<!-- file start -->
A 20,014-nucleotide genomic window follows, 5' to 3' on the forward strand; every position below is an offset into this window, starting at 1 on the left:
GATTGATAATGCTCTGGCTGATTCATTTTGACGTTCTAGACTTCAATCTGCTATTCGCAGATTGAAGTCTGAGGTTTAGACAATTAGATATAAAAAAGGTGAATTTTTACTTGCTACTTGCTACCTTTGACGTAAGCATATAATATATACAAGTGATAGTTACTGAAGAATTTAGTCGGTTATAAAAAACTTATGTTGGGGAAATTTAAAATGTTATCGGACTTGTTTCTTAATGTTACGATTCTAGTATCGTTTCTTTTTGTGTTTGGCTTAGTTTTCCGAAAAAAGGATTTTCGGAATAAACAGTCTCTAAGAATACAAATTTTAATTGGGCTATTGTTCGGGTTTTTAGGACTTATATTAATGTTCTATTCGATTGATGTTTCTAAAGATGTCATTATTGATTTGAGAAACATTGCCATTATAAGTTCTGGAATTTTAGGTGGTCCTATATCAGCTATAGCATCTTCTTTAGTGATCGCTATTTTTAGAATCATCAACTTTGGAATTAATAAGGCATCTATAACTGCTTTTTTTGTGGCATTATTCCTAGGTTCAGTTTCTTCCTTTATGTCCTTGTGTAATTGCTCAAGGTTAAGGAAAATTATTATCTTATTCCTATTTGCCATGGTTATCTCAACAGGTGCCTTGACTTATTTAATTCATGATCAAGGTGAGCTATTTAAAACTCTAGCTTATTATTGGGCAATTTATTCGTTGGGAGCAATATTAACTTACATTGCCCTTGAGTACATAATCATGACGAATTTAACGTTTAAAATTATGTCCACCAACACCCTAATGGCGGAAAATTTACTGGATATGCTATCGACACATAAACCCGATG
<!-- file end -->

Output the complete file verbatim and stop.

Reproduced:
A 20,014-nucleotide genomic window follows, 5' to 3' on the forward strand; every position below is an offset into this window, starting at 1 on the left:
GATTGATAATGCTCTGGCTGATTCATTTTGACGTTCTAGACTTCAATCTGCTATTCGCAGATTGAAGTCTGAGGTTTAGACAATTAGATATAAAAAAGGTGAATTTTTACTTGCTACTTGCTACCTTTGACGTAAGCATATAATATATACAAGTGATAGTTACTGAAGAATTTAGTCGGTTATAAAAAACTTATGTTGGGGAAATTTAAAATGTTATCGGACTTGTTTCTTAATGTTACGATTCTAGTATCGTTTCTTTTTGTGTTTGGCTTAGTTTTCCGAAAAAAGGATTTTCGGAATAAACAGTCTCTAAGAATACAAATTTTAATTGGGCTATTGTTCGGGTTTTTAGGACTTATATTAATGTTCTATTCGATTGATGTTTCTAAAGATGTCATTATTGATTTGAGAAACATTGCCATTATAAGTTCTGGAATTTTAGGTGGTCCTATATCAGCTATAGCATCTTCTTTAGTGATCGCTATTTTTAGAATCATCAACTTTGGAATTAATAAGGCATCTATAACTGCTTTTTTTGTGGCATTATTCCTAGGTTCAGTTTCTTCCTTTATGTCCTTGTGTAATTGCTCAAGGTTAAGGAAAATTATTATCTTATTCCTATTTGCCATGGTTATCTCAACAGGTGCCTTGACTTATTTAATTCATGATCAAGGTGAGCTATTTAAAACTCTAGCTTATTATTGGGCAATTTATTCGTTGGGAGCAATATTAACTTACATTGCCCTTGAGTACATAATCATGACGAATTTAACGTTTAAAATTATGTCCACCAACACCCTAATGGCGGAAAATTTACTGGATATGCTATCGACACATAAACCCGATG